On Strips: Ron Cobb

By | Friday, May 02, 2014 1 comment
Ron Cobb is one of my favorite political cartoonists. His work was not only gorgeously illustrated, but bitingly on target. He's not remembered much for his comics, though.

In the mid-1950s, Cobb was hired at age 18 at Disney Studios as an inbetweener. By 1957, he was a breakdown artist on Sleeping Beauty. He wafted in and out of odd jobs and was then drafted into the Army. In 1965, he began contributing political cartoons to the Los Angeles Free Press and soon became syndicated through the Underground Press Syndicate.

His comics were critically acclaimed but he made relatively little money off them. After a decade, he largely left the medium and started doing work in film and television. Which is where he's primarily known. Because he did design work on Star Wars: A New Hope, Alien, Conan the Barbarian, The Last Starfighter, Leviathan, The Abyss, Total Recall, Titan A.E. and Firefly. You may have heard of some of these, and maybe even seen one or two!

My dad had a couple books collecting Cobb's work from back in the day, as well as individual strips snipped from the newspapers. The books are long out of print, which probably is why he's not very well known in comics circles these days. But his work was timelessly poigiant (sadly) and deserves some wider recognition. Because despite only really working in the business for a decade, he made a lot of statements that were incredibly powerful. Powerful enough that they still resonate very strongly yet today.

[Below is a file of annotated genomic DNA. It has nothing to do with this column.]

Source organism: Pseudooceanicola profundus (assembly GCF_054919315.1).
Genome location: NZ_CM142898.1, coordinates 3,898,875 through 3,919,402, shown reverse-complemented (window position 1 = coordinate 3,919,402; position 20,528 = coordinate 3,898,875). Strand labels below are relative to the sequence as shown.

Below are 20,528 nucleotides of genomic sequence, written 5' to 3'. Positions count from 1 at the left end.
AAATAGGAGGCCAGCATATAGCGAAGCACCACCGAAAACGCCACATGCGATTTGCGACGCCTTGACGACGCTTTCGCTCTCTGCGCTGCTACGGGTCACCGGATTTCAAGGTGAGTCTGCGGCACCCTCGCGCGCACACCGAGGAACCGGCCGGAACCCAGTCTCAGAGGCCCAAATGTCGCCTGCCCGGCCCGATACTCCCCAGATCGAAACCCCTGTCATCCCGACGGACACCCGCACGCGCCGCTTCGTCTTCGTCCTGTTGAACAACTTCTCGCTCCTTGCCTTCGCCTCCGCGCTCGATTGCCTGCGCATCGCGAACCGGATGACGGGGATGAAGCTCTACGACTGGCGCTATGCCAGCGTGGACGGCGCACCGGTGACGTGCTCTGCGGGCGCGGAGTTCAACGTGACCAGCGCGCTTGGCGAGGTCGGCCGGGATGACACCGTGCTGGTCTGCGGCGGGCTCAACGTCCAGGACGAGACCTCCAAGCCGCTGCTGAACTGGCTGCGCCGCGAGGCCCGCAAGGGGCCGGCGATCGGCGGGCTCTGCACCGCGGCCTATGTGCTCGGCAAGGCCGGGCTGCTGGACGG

Let me just leave you with a small sample of his work. If you can, I highly recommend you track those out of print collections down.
Newer Post Older Post Home


James Van Hise said...

I interviewed Ron For Starlog magazine back in 1981. He's a very talented guy who doesn't talk now about the fact that he was supposed to direct a movie titled Night Skies for Steven Spielberg. When the project was canceled, Spielberg gave Cobb a couple points of profit participation in the film Steven made instead. That film was E.T. The Extra-Terrestrial. Ron worked on the Conan movie and unfortunately exemplified what was wrong with the film. First, they thought John Milius was a genius who could do no wrong and Ron actually told me, "Our strength in making the Conan movie is that we know nothing about this character," and that was exactly how the film came across because they didn't know what the cliche's were or what to avoid. There has yet to be a Conan film or TV show which has been made by anyone who understood Howard's characters and stories. Karl Edward Wagner wrote a script for a film which would have been Conan 3 back in the 1980s, but it never happened.